baby copy

Fast forward thirteen weeks.  Fast forward past thirteen weeks of my beautiful daughter-in-law, Lauren, being cautious and keeping the pregnancy on the down low until just the right time to make the announcement. I couldn’t wait to share the news with my sisters and friends and relatives.  Lauren and my son Bruce were doing everything right.  They went to the Drs’ appointments together.  There were ultrasounds and multivitamins.  They were eating healthy.  There were checkups. Everything was moving along perfectly.

And then, the phone call.  This past week, Thanksgiving week, I woke early to a text… “Hey Mom, txt me when you get up.  Bruce left for work already so it doesn’t matter how early it is.”

As a mother’s intuition goes, I instantly got a knot in my stomach.  I immediately called Lauren. It was before 6am.  Something was off.  I could hear it in her voice as she answered.   And then her words hit me like a brick.  “Something’s not right.”  She had phoned her Dr and was told to take her time but to meet her at her office when she had a chance that morning.  They would check things out.

I threw on some clothes and raced through the Chicago rush hour traffic to her apartment. Ninety agonizing minutes.  And then we drove to the hospital together.  Bruce was waiting for her there.  My hub was there.  Clark and I watched as the kids walked into the exam room.  An hour later our worst fears were confirmed.  Lauren had lost the baby.  It was heart wrenching to watch their world fall apart.

Outside the downtown office, it was cold and windy that day.  Clark and I looked at this young couple who had just gotten the worse news of their lives delivered to them.  In the span of a few days they were catapulted from cloud nine to a state of agonizing devastation. It was more than any of us could bear.  Our hearts were broken.

The days to follow were solemn.  Everyone tried to hold each other up.  My boys, who would have been uncles for the first time, were heartbroken for Bruce and Lauren.  Devastated, Clark and I kept a close eye on the kids to make sure they were processing this tragic loss.  They came out to stay with us.  It was open-ended.  They wanted and needed to be with family.  And so, we gathered and just stayed together.  It was without a doubt the hardest thing that both Bruce and Lauren had ever gone through in their lives so far.  And, they were right where they needed to be for the time being.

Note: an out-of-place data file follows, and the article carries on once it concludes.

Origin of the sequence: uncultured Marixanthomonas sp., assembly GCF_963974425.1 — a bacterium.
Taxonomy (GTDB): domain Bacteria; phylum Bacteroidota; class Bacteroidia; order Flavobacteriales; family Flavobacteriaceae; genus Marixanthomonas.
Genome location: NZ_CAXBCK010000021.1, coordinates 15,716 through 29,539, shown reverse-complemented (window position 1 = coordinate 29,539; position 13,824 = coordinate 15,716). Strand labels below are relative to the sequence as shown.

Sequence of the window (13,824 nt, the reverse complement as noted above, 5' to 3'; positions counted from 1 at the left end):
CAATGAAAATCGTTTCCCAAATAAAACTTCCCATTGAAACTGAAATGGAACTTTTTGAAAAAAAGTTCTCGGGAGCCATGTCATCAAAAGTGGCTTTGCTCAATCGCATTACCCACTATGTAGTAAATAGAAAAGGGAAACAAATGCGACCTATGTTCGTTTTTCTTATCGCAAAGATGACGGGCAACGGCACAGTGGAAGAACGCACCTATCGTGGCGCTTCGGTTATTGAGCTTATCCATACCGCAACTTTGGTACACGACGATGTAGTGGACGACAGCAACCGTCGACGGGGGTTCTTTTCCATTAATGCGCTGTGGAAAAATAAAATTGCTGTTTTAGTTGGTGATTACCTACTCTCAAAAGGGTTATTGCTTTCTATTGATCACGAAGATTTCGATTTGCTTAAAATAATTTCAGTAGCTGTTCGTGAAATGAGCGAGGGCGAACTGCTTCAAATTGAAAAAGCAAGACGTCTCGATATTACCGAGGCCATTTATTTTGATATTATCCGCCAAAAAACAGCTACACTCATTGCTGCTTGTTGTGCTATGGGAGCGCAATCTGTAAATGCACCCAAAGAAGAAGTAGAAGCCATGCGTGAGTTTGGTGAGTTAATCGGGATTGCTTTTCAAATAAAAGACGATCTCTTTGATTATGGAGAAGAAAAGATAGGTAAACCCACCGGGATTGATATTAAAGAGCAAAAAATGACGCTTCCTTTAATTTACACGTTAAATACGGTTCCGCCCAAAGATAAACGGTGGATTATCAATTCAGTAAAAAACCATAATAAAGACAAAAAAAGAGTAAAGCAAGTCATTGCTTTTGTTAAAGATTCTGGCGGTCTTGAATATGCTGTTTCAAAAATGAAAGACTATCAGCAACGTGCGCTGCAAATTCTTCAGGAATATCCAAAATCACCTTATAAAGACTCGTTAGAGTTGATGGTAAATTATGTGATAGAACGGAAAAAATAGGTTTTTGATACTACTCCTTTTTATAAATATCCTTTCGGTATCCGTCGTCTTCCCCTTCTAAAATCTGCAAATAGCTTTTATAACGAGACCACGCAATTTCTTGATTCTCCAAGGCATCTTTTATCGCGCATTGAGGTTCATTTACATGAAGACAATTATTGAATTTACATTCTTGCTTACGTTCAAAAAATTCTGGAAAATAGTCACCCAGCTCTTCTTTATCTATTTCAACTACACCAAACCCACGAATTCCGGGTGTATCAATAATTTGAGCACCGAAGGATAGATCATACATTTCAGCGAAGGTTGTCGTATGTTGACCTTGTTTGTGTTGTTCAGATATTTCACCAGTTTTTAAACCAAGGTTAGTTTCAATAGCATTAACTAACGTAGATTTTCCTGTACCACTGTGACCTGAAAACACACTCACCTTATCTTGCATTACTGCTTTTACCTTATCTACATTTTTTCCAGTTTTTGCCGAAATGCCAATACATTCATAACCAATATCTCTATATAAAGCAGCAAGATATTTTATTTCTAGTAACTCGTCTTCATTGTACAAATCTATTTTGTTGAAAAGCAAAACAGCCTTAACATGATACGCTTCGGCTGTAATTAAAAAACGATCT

The day before they were going to leave to go back to their own apartment, the news stations were warning people about an early snowstorm that would hit the city. We don’t usually get snow in November.  We rarely even have snow on Thanksgiving. But, we were being warned over and over again that we were about to get hammered.

I woke up very early that morning after that predicted snowfall.  I pulled the drapes back and l looked out my window.  The outside world was lit up from the glow of the moonlight.  The predicted snow had come.  The ground and streets were covered with a deep blanket of undisturbed white that stretched from one yard to the next..  There were no tracks on the streets yet and no footprints across any lawns.  It was beautiful. And, peaceful.

My eyes were drawn to our driveway which had four cars parked on it.  Those were my kids cars hidden under those mounds of snow.  Cars that last week would not have been parked on that driveway.  Cars that were there that morning because we, as a family, had gathered together to hold each other up while mourning the loss of something so precious to all of us.

I thought about the timing of it all.  It was Thanksgiving week.  I smiled to myself and got a feeling of warm love inside.

This…. This is what Thanksgiving truly was.  Family.  Love.  We feel each other’s pain.  We celebrate each others victories.  And I’m so truly thankful for the blessing of Family.

Wishing you and your loved ones a truly Happy Thanksgiving and a Joyous start to your Holiday Season.